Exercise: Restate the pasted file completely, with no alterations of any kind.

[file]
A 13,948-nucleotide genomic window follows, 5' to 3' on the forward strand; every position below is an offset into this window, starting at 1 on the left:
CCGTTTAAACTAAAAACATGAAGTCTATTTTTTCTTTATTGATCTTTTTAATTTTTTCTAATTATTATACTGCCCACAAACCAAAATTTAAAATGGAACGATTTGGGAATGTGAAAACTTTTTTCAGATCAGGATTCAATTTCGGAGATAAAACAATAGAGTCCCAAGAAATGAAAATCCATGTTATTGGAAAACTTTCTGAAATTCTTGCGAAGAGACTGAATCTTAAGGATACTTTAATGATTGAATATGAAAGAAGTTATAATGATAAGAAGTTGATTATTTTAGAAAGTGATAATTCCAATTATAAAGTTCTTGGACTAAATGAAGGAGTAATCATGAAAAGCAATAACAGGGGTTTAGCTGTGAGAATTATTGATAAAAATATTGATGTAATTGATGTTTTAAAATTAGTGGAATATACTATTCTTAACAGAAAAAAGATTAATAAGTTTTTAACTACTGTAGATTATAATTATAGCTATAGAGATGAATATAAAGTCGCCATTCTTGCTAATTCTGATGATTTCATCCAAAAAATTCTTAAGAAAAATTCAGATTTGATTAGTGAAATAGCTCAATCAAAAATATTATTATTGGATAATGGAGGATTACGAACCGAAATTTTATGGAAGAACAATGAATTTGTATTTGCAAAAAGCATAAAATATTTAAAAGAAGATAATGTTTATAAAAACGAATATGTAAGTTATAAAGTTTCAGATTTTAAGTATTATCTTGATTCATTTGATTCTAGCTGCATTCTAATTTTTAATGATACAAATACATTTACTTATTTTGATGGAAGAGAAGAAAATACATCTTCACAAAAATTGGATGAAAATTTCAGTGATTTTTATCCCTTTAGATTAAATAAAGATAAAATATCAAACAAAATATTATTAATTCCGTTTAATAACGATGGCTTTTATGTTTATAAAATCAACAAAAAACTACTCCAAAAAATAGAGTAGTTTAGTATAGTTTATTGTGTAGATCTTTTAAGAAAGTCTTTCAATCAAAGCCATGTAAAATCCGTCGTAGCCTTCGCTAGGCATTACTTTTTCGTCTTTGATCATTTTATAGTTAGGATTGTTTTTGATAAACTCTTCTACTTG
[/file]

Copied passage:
A 13,948-nucleotide genomic window follows, 5' to 3' on the forward strand; every position below is an offset into this window, starting at 1 on the left:
CCGTTTAAACTAAAAACATGAAGTCTATTTTTTCTTTATTGATCTTTTTAATTTTTTCTAATTATTATACTGCCCACAAACCAAAATTTAAAATGGAACGATTTGGGAATGTGAAAACTTTTTTCAGATCAGGATTCAATTTCGGAGATAAAACAATAGAGTCCCAAGAAATGAAAATCCATGTTATTGGAAAACTTTCTGAAATTCTTGCGAAGAGACTGAATCTTAAGGATACTTTAATGATTGAATATGAAAGAAGTTATAATGATAAGAAGTTGATTATTTTAGAAAGTGATAATTCCAATTATAAAGTTCTTGGACTAAATGAAGGAGTAATCATGAAAAGCAATAACAGGGGTTTAGCTGTGAGAATTATTGATAAAAATATTGATGTAATTGATGTTTTAAAATTAGTGGAATATACTATTCTTAACAGAAAAAAGATTAATAAGTTTTTAACTACTGTAGATTATAATTATAGCTATAGAGATGAATATAAAGTCGCCATTCTTGCTAATTCTGATGATTTCATCCAAAAAATTCTTAAGAAAAATTCAGATTTGATTAGTGAAATAGCTCAATCAAAAATATTATTATTGGATAATGGAGGATTACGAACCGAAATTTTATGGAAGAACAATGAATTTGTATTTGCAAAAAGCATAAAATATTTAAAAGAAGATAATGTTTATAAAAACGAATATGTAAGTTATAAAGTTTCAGATTTTAAGTATTATCTTGATTCATTTGATTCTAGCTGCATTCTAATTTTTAATGATACAAATACATTTACTTATTTTGATGGAAGAGAAGAAAATACATCTTCACAAAAATTGGATGAAAATTTCAGTGATTTTTATCCCTTTAGATTAAATAAAGATAAAATATCAAACAAAATATTATTAATTCCGTTTAATAACGATGGCTTTTATGTTTATAAAATCAACAAAAAACTACTCCAAAAAATAGAGTAGTTTAGTATAGTTTATTGTGTAGATCTTTTAAGAAAGTCTTTCAATCAAAGCCATGTAAAATCCGTCGTAGCCTTCGCTAGGCATTACTTTTTCGTCTTTGATCATTTTATAGTTAGGATTGTTTTTGATAAACTCTTCTACTTG